It's been a month since the Costa Concordia struck a reef and tipped over near Italy's Giglio Island, causing the deadliest cruise ship tragedy in modern times and prompting the industry to enact new safety rules.
The cruise industry last week announced a key change in how ships conduct safety drills. Passengers now will be informed of safety protocols and emergency evacuation procedures, known as "mandatory musters," before ships leave port. (Here's the Passenger Muster Policy.)
Current legal requirements require the drill within 24 hours of passengers boarding the ship, but cruise major lines agreed to the change after the Costa Concordia disaster Jan. 13. Of the 4,200 passengers on board, 17 died and 15 remain missing in the ship partly submerged off the Tuscan coast.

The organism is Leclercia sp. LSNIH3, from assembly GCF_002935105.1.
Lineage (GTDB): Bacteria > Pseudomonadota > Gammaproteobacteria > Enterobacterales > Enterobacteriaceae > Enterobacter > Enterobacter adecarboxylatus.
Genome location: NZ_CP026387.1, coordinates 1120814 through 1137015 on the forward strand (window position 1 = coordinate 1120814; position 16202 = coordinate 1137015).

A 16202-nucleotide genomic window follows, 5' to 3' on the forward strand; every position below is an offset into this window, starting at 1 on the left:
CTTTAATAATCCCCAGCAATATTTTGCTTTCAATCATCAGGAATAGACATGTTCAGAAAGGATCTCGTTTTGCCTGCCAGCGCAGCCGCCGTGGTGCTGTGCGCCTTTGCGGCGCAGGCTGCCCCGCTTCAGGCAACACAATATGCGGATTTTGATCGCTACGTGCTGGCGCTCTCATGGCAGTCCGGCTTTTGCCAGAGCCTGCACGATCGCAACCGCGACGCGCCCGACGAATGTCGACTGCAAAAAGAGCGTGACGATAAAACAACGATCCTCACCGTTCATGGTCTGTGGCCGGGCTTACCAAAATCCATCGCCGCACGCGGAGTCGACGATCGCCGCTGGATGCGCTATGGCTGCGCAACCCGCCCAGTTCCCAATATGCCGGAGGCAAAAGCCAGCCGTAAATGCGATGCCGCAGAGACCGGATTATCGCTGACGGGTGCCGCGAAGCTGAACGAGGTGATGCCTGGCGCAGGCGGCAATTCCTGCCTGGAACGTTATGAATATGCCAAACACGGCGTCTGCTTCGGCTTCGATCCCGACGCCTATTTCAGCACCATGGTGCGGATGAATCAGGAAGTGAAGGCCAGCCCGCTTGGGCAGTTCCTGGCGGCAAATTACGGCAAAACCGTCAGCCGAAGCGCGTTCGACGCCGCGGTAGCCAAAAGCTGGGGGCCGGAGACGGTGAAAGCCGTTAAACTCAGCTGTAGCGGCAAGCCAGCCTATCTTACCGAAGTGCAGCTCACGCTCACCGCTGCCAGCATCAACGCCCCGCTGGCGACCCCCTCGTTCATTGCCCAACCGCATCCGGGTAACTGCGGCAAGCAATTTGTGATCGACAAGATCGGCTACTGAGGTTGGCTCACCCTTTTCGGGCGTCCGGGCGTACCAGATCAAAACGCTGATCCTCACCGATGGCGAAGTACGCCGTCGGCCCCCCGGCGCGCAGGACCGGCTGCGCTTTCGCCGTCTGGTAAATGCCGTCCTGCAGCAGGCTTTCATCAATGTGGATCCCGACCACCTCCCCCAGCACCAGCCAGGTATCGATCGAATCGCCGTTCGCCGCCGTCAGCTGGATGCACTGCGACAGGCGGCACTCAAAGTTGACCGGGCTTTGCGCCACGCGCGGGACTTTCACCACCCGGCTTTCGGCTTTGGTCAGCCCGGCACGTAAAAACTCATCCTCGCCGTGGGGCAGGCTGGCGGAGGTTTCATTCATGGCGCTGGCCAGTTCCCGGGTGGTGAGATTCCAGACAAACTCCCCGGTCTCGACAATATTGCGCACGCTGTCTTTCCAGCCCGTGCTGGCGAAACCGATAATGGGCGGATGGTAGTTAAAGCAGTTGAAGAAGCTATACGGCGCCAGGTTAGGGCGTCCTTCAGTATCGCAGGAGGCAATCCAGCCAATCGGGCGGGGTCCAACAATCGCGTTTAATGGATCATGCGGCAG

Florida-based Cruise Lines International Assn., the European Cruise Council in Great Britain and the Passenger Shipping Assn. in Brussels agreed to the new policy and to an operational safety review that would examine safety protocols and other practices in the industry.